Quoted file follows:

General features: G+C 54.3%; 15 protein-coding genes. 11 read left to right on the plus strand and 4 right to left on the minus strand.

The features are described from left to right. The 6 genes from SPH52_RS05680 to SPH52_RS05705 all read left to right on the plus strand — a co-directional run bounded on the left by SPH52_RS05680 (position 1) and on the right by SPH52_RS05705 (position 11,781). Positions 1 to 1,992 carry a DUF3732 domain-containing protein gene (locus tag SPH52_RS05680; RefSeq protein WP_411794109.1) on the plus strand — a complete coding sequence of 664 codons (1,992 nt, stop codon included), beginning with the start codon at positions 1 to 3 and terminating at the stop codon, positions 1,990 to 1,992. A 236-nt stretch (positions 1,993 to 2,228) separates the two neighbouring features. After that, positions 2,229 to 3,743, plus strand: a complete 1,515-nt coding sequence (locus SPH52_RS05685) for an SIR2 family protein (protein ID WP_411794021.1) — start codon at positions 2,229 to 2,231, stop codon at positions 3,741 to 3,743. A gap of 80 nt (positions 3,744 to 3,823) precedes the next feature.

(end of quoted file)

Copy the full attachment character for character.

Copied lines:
General features: G+C 54.3%; 15 protein-coding genes. 11 read left to right on the plus strand and 4 right to left on the minus strand.

The features are described from left to right. The 6 genes from SPH52_RS05680 to SPH52_RS05705 all read left to right on the plus strand — a co-directional run bounded on the left by SPH52_RS05680 (position 1) and on the right by SPH52_RS05705 (position 11,781). Positions 1 to 1,992 carry a DUF3732 domain-containing protein gene (locus tag SPH52_RS05680; RefSeq protein WP_411794109.1) on the plus strand — a complete coding sequence of 664 codons (1,992 nt, stop codon included), beginning with the start codon at positions 1 to 3 and terminating at the stop codon, positions 1,990 to 1,992. A 236-nt stretch (positions 1,993 to 2,228) separates the two neighbouring features. After that, positions 2,229 to 3,743, plus strand: a complete 1,515-nt coding sequence (locus SPH52_RS05685) for an SIR2 family protein (protein ID WP_411794021.1) — start codon at positions 2,229 to 2,231, stop codon at positions 3,741 to 3,743. A gap of 80 nt (positions 3,744 to 3,823) precedes the next feature.